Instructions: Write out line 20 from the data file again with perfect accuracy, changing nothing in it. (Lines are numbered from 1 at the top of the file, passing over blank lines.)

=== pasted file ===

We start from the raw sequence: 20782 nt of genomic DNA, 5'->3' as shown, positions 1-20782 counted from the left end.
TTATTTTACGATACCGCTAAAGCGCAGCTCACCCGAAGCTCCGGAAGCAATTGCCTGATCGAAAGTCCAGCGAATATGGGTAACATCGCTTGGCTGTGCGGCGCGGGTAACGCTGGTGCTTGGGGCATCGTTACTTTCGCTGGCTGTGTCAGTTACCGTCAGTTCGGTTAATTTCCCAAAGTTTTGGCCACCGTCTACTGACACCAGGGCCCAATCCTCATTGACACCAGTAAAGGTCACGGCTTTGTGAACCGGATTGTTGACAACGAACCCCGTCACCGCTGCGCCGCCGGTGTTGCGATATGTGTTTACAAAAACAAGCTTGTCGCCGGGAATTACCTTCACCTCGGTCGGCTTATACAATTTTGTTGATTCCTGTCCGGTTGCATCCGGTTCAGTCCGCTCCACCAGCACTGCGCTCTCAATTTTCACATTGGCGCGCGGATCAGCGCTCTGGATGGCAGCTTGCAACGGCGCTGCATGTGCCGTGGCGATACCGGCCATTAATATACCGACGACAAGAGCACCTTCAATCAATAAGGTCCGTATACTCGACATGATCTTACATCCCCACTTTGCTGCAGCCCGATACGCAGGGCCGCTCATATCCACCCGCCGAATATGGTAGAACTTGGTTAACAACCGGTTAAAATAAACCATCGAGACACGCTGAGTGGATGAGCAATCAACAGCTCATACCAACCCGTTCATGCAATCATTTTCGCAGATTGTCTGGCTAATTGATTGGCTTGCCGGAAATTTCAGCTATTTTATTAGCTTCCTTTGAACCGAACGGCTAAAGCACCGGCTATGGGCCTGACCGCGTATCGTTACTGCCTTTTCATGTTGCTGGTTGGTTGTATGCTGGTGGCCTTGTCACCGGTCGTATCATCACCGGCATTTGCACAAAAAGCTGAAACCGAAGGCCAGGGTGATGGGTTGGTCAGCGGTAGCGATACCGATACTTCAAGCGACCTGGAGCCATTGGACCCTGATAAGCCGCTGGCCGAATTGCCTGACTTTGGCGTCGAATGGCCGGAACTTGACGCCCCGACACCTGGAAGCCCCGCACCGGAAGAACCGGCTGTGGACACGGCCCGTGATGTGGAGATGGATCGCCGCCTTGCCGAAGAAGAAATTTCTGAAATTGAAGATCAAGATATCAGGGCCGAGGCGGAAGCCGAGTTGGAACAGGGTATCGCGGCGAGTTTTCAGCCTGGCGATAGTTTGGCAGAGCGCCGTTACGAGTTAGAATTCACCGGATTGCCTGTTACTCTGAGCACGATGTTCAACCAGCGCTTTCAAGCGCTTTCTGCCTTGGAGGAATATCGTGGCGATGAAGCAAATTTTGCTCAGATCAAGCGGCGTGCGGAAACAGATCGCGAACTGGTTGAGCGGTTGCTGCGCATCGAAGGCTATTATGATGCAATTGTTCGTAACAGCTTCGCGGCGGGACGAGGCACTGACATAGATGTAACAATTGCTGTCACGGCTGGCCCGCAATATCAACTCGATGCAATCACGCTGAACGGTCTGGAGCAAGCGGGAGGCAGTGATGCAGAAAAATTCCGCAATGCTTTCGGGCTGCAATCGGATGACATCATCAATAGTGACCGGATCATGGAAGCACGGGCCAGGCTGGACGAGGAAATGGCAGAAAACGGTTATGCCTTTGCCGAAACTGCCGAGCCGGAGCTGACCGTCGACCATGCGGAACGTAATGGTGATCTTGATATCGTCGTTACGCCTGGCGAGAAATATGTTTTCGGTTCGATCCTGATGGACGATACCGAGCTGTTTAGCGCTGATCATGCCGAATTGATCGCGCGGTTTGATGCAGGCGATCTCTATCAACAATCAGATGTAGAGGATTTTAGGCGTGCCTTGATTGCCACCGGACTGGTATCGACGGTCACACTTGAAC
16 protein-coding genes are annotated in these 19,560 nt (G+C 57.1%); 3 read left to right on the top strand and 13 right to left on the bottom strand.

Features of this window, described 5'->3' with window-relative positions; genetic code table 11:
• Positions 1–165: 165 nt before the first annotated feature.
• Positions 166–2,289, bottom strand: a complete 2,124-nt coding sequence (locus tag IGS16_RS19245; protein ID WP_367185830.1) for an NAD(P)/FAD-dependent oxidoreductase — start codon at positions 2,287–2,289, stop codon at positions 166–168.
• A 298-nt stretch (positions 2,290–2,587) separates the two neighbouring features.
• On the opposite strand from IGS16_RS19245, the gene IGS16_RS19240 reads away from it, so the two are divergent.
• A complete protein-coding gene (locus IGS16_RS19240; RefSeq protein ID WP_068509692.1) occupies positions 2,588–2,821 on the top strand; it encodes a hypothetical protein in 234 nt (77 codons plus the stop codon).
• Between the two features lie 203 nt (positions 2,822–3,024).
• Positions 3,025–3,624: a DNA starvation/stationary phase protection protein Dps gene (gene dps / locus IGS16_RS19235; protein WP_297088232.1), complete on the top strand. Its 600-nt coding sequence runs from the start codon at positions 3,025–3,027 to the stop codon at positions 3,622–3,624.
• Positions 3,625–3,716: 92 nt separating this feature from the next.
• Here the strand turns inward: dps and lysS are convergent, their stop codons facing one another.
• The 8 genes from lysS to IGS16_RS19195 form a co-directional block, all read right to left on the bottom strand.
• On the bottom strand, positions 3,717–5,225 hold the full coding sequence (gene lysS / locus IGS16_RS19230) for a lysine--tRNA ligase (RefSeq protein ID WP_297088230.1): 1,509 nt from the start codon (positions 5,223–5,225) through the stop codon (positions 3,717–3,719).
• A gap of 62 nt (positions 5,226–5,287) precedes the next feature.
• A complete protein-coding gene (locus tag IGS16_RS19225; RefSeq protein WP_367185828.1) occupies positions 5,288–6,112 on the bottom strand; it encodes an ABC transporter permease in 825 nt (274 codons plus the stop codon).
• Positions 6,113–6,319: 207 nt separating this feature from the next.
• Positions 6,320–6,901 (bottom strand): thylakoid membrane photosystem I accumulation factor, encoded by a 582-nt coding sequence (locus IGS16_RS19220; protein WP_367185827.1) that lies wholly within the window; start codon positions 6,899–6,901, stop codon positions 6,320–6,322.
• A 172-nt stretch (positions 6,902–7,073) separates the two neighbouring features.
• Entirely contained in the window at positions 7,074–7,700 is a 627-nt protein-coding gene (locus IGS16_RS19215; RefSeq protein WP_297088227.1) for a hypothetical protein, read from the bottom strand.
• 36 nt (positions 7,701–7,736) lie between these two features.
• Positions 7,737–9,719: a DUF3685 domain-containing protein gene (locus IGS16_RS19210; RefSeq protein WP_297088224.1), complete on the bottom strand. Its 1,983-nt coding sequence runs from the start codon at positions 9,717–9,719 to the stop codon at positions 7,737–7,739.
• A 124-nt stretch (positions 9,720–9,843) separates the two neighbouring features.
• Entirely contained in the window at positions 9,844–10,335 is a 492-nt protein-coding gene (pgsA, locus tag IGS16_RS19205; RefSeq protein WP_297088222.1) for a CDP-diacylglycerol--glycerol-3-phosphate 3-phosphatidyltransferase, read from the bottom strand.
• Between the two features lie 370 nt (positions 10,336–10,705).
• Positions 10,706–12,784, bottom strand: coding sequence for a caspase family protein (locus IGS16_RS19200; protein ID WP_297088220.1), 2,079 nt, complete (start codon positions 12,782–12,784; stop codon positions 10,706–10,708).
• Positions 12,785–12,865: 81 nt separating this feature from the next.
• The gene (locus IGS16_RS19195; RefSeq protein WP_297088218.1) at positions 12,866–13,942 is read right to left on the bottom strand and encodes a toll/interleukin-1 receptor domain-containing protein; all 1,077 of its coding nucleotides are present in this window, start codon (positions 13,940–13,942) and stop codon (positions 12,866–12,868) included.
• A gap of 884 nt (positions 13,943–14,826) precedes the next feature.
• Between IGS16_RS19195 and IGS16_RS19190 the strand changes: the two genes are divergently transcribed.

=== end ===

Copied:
• A 172-nt stretch (positions 6,902–7,073) separates the two neighbouring features.